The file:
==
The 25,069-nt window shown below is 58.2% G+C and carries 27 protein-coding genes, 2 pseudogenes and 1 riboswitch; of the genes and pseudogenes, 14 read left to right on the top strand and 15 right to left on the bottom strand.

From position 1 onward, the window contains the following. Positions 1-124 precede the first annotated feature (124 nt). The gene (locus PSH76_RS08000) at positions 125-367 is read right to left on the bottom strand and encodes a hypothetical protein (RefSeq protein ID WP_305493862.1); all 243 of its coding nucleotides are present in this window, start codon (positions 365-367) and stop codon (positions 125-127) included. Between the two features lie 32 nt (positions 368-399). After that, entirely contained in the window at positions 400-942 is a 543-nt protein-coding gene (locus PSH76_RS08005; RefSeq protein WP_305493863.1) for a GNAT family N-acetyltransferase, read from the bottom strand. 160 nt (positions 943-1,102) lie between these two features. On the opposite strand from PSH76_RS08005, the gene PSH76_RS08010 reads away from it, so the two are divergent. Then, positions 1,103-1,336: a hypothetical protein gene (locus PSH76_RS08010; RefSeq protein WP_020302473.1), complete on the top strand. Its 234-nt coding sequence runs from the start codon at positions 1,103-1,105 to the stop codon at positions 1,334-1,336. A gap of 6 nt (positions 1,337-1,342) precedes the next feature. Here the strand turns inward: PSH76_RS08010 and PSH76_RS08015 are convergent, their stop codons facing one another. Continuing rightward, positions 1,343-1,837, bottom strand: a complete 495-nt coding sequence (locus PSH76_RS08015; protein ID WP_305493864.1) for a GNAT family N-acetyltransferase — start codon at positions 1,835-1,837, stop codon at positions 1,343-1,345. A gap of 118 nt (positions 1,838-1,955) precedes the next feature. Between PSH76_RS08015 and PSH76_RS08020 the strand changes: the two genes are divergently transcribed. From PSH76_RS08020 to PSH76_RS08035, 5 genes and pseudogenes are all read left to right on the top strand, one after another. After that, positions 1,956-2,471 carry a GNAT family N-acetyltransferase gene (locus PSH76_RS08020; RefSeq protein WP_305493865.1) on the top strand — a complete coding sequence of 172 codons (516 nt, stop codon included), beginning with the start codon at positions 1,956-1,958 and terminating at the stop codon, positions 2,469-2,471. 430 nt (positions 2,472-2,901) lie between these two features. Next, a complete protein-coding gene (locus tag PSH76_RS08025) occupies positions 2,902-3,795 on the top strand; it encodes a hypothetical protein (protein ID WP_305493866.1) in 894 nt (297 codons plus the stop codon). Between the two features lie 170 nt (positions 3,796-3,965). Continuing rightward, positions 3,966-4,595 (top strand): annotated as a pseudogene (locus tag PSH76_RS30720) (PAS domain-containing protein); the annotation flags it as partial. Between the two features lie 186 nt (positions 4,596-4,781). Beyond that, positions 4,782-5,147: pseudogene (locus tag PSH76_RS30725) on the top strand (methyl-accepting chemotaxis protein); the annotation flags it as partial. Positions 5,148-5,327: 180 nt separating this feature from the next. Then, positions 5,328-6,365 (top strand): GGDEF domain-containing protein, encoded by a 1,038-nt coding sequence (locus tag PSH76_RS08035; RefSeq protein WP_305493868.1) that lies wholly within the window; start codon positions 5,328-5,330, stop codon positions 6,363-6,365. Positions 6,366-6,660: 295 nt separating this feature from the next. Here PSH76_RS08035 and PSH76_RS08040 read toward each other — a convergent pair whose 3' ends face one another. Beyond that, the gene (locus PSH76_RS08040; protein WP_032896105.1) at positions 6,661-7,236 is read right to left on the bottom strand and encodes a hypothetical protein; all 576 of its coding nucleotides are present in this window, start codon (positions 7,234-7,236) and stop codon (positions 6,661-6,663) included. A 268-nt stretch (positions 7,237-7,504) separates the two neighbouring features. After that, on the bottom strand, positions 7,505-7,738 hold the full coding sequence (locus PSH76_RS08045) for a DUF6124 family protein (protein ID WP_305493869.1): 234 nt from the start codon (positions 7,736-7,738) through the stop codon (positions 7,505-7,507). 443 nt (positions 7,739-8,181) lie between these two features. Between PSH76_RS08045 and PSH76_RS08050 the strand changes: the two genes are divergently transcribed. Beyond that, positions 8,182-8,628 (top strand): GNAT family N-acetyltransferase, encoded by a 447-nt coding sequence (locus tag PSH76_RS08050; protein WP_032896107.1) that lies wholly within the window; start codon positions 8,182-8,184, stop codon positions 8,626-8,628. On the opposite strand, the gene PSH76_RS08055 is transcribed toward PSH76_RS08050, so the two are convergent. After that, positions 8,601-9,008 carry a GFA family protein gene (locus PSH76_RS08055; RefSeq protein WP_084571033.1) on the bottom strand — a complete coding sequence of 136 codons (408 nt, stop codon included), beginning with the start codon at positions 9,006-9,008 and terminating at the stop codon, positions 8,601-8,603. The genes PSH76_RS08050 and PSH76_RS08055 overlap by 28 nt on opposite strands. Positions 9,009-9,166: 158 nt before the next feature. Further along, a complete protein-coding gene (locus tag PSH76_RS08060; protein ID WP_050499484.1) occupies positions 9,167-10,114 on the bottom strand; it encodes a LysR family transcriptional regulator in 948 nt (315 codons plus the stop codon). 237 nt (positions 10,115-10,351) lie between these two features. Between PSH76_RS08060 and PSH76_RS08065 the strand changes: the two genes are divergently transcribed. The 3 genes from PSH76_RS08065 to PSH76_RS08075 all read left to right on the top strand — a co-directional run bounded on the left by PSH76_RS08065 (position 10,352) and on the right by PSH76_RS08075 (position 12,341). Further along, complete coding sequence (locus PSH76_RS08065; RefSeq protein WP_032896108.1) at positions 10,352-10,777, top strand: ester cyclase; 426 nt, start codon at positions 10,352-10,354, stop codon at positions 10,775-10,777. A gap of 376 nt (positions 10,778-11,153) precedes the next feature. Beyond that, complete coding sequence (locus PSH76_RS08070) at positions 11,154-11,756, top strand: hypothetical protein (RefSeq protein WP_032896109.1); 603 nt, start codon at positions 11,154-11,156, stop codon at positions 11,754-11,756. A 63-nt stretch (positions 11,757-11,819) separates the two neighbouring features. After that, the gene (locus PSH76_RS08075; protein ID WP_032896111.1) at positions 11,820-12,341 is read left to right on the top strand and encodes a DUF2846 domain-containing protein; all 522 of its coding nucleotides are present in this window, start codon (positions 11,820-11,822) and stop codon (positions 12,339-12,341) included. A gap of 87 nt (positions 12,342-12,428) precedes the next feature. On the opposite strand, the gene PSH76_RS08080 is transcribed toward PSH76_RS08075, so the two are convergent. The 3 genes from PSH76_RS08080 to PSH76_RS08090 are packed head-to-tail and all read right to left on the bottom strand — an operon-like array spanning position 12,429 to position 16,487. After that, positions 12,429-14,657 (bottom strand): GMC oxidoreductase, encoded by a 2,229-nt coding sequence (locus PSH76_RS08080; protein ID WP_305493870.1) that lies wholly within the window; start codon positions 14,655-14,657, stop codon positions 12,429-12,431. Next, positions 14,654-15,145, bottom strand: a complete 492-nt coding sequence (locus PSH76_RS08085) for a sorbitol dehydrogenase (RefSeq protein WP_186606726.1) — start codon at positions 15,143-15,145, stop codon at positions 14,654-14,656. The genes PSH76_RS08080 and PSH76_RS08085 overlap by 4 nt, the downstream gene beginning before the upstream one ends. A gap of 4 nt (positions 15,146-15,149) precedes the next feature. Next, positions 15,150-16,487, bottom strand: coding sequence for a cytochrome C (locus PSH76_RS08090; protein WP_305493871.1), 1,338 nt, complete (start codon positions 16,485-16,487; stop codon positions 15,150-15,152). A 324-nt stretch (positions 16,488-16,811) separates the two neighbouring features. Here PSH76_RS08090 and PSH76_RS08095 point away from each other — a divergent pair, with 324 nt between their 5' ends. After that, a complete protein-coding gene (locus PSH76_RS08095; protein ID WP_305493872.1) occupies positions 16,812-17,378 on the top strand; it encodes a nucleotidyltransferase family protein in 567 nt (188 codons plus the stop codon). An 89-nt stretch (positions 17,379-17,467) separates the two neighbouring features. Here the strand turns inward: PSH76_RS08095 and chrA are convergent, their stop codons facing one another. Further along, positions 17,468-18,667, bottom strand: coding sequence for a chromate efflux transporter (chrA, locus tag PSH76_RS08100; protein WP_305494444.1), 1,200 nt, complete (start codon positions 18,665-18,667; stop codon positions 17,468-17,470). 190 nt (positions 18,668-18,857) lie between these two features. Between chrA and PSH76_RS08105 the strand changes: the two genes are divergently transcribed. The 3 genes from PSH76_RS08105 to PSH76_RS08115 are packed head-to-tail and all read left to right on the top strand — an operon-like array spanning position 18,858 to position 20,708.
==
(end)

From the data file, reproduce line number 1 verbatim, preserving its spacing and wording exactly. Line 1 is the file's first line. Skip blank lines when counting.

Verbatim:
The 25,069-nt window shown below is 58.2% G+C and carries 27 protein-coding genes, 2 pseudogenes and 1 riboswitch; of the genes and pseudogenes, 14 read left to right on the top strand and 15 right to left on the bottom strand.